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I Forge Iron

New (for me) blower control


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Thanks to keithh999 I have a new electric blower to replace the one that died on me last month. Thanks a ton man.

I figured that while I was at it I might as well look into "refining" the blower control mechanism that came with blower when I bought the forge. The old blower had a dimmer switch between the power lead to the blower and the wall plug. It worked great, yet my only complaint was that if I wanted to turn off the blower, I lost the speed setting it was at. To get around this I had marked the "sweet spot" on the face plate with a red sharpie. My current plan involves having a standard light switch in front of an analog (dimmer) switch so that I can cut power simply by flipping that one off.

The materials I have are as follows.
* 2 Feet 12/2 with ground
* 1 Standard Light switch
* 1 Analog Bar dimmer
* 1 Dual outlet wall box (gang box)
* Faceplate
* Blower with 2 Black leads going into it (thanks again keithh999)
* 1 ATX Computer Power Supply Cable (with the end that goes in the computer cut off).
* Electrical tape and wire nuts.

Attached is a roughed out design. So far I'm half way there and wanted to get some early feedback. Primarily because I'd prefer to minimize my chance of peeing sparks because of something I missed. Let me know what you think. If this is something that you guys think is helpful, after I validate it's operation first hand you can put it up as a blueprint ;-).



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No, the wiring diagram looks all right. You might want to have all pieces of the wiring the same gauge. I see you have 12/2 for the switch wiring, but the ATX cpu cord is 16 gauge, rated for just 10 amps. It may heat up from all the juice you'd be pushing thru it. I would suggest you find a heavy duty extension cord or STO cord, with a 14 gauge/ 15 amp rating.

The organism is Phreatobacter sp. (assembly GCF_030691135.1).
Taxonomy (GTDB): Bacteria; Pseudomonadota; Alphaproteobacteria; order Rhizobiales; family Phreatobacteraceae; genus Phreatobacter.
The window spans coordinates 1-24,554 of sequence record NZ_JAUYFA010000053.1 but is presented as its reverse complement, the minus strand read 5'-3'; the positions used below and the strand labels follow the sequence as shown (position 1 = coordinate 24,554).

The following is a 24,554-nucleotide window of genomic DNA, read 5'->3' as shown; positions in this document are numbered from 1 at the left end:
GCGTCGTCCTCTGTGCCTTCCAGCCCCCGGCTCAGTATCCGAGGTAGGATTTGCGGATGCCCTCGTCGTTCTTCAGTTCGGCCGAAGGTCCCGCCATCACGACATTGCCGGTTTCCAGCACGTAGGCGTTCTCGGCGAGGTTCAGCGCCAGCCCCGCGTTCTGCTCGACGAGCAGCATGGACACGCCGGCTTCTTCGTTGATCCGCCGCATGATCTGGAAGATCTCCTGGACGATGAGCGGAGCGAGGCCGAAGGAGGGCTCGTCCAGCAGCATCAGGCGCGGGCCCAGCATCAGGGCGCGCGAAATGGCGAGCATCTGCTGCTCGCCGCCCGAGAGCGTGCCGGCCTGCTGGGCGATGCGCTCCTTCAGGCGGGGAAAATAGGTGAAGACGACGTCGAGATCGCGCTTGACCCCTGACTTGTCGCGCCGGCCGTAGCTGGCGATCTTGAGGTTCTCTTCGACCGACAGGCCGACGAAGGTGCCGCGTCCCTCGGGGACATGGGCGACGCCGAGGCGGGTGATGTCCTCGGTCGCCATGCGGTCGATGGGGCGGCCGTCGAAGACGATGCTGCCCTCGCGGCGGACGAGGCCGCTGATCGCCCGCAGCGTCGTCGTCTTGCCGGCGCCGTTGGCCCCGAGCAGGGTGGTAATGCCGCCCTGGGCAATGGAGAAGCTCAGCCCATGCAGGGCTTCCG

[ basic rule of thumb: 16 gauge=10 amps; 14 gauge=15 amps; 12 gauge= 20 amps. ]

I use that same setup on the garage and trailer forges. I just wired the dimmer into some 'scrap' yellow STO cord [14/3] from work [panel shop], which I use a Stinger shop vac for the air blast thru 1-1/4 inch pipe.

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So newbiesmith, what is an analog bar dimmer anyway? I have a common dimmer switch, the type intended for light fixtures, hooked to my vacuum cleaner blower, and it's not entirely suitable. There's a limit to how slow you can make the thing run before it stops. I guess that could be the motor, I can't identify the limiting factor. Anyway, I cut a slot in the pipe to the forge, so I can insert a plate to adjust the air, and I think I will use a plate to adjust the air intake for the vacuum cleaner.

I'm glad to see that you have a blower, and I hope that your motor, dimmer combination works better than mine.

A while back, somebody mentioned using a router speed control to control their blower. I'm sure it's better preforming piece of geer, and a little more expensive, of course.

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I guess when I say "analog" I am talking in computer terminology. Analog usually means non-binary would be the best way of describing it. A simple on/off switch consists of 2 states. An "analog" dimmer switch like I am referring too is a regular dimmer that has a series of states between off and full on. So your probably using what I am talking about.